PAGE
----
Malta Central Bank Statement

Author: IFLR Correspondent | Published: 24 Sep 2019
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Financial services play an important role in the Maltese economy. In 2018, they directly accounted for around 6% of gross value added, while also generating activity in other professional services, such as law, accountancy, audit and management.

The banking sector, which lies at the heart of the Maltese financial system, is resilient. At the end of 2018, there were 24 banks in Malta, with total assets equivalent to over 350% of GDP. Six core domestic banks mainly provide retail banking services to the Maltese economy, while 13 banks predominantly serve international customers. Five relatively small institutions are considered to be 'non-core' domestic banks.

The Maltese banking system is well-capitalised, with an average total capital ratio of almost 22% at the end of 2018. At these levels, the banking system is sufficiently well capitalised to be able to absorb losses even in the event of severe adverse shocks. Maltese banks are also highly liquid, while profitability remains healthy. A Financial Sector Assessment Program by the International Monetary Fund confirms this state of affairs.

Growth of bank lending to residents strengthened during 2018, driven mainly by mortgage lending, while credit growth to firms turned positive. Meanwhile, asset quality improved further, with non-performing loans falling to around 3% of the total loan portfolio. This improvement is mainly attributable to regulatory requirements that oblige individual banks with a non-performing loan ratio above 6% to adhere to a multi-annual reduction plan, although a buoyant economy is also contributing positively.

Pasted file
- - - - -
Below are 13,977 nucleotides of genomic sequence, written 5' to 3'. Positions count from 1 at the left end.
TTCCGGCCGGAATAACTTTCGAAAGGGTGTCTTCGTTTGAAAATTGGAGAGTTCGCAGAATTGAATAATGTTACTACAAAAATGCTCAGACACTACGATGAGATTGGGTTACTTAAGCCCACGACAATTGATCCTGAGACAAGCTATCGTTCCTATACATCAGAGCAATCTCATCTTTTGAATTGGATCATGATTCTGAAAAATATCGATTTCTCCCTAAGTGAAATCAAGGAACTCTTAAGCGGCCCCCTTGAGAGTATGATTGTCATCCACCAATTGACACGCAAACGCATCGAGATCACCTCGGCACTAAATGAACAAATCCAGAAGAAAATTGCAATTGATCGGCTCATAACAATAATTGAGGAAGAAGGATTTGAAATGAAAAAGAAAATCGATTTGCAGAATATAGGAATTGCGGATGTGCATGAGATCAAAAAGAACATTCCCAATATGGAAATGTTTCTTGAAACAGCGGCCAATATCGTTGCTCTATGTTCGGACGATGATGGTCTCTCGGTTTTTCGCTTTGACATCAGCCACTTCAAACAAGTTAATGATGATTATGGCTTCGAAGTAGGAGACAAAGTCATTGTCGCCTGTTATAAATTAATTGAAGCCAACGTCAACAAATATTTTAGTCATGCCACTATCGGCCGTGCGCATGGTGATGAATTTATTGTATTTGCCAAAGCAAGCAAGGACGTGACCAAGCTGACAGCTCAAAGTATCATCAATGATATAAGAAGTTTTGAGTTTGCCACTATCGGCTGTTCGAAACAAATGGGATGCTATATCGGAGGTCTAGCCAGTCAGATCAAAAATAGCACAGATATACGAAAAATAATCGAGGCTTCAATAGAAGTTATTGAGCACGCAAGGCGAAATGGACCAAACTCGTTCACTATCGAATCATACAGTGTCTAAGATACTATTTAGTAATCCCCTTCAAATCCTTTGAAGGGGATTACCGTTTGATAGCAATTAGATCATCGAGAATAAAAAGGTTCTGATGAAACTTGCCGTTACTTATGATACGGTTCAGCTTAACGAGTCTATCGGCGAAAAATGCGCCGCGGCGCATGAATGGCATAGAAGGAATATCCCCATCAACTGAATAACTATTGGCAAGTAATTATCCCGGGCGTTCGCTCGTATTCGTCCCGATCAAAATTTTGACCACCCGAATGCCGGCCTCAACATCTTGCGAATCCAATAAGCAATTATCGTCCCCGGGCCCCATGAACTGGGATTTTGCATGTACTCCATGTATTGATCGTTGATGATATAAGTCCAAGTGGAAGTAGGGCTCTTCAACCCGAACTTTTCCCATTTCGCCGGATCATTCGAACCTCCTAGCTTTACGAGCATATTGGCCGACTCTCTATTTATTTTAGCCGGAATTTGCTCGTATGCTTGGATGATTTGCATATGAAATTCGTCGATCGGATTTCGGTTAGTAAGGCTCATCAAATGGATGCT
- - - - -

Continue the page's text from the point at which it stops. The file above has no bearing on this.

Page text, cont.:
Rapid growth in demand for mortgages has led to an increase in the concentration of banks' exposures to property-related lending. In response, in July 2019 new borrower-based measures aimed at strengthening the resilience of lenders and borrowers to developments in the residential real estate market were implemented.

Despite its underlying strengths, the Maltese banking system faces a number of challenges. A prolonged low interest rate environment will continue to erode profitability, which will also be weighed down by increasing regulatory costs. Maltese banks are also facing competition from alternative sources of external finance, including the capital markets. Competitive pressures may also arise from technological developments allowing payments to bypass the banking sector entirely. From an operational perspective, Maltese banks are increasingly aware of risks posed by cybercrime.

The authorities are stepping up their efforts to combat fraud, tax evasion and money laundering, while encouraging the development of innovative technologies in the financial sector. A comprehensive update of the National Risk Assessment was also carried out to identify related threats and vulnerabilities and form the basis of Malta's National AML/CFT Strategy.

As regards other market players, Maltese insurers and investment services firms focus mainly on serving foreign customers, taking advantage of the freedom to provide services across the EU. Nevertheless, the local market is also well served by a wide choice of domestically-oriented firms.

At the European level, the completion of Banking Union and of the Capital Markets Union would strengthen Europe's banks and deepen its financial markets, enhancing efficiency while promoting financial stability.